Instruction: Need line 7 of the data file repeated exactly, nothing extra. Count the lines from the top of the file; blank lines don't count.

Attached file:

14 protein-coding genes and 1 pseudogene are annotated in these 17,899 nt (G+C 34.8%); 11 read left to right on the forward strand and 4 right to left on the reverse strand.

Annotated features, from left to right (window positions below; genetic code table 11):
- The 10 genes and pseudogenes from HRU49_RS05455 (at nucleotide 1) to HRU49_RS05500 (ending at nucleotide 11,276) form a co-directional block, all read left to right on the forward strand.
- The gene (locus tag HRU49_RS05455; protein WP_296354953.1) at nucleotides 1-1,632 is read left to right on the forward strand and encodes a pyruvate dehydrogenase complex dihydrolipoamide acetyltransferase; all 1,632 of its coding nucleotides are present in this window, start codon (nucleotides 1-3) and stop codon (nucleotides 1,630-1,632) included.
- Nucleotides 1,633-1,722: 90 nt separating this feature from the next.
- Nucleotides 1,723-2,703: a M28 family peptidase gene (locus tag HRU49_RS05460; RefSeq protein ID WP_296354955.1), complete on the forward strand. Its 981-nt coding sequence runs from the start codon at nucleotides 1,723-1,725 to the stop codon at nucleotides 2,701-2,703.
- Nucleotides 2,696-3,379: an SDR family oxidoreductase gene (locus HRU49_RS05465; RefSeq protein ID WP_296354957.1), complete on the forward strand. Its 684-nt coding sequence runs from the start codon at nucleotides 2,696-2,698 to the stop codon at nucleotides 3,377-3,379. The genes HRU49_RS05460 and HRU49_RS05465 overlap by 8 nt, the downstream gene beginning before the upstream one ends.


- Nucleotides 2,696-3,379: an SDR family oxidoreductase gene (locus HRU49_RS05465; RefSeq protein ID WP_296354957.1), complete on the forward strand. Its 684-nt coding sequence runs from the start codon at nucleotides 2,696-2,698 to the stop codon at nucleotides 3,377-3,379. The genes HRU49_RS05460 and HRU49_RS05465 overlap by 8 nt, the downstream gene beginning before the upstream one ends.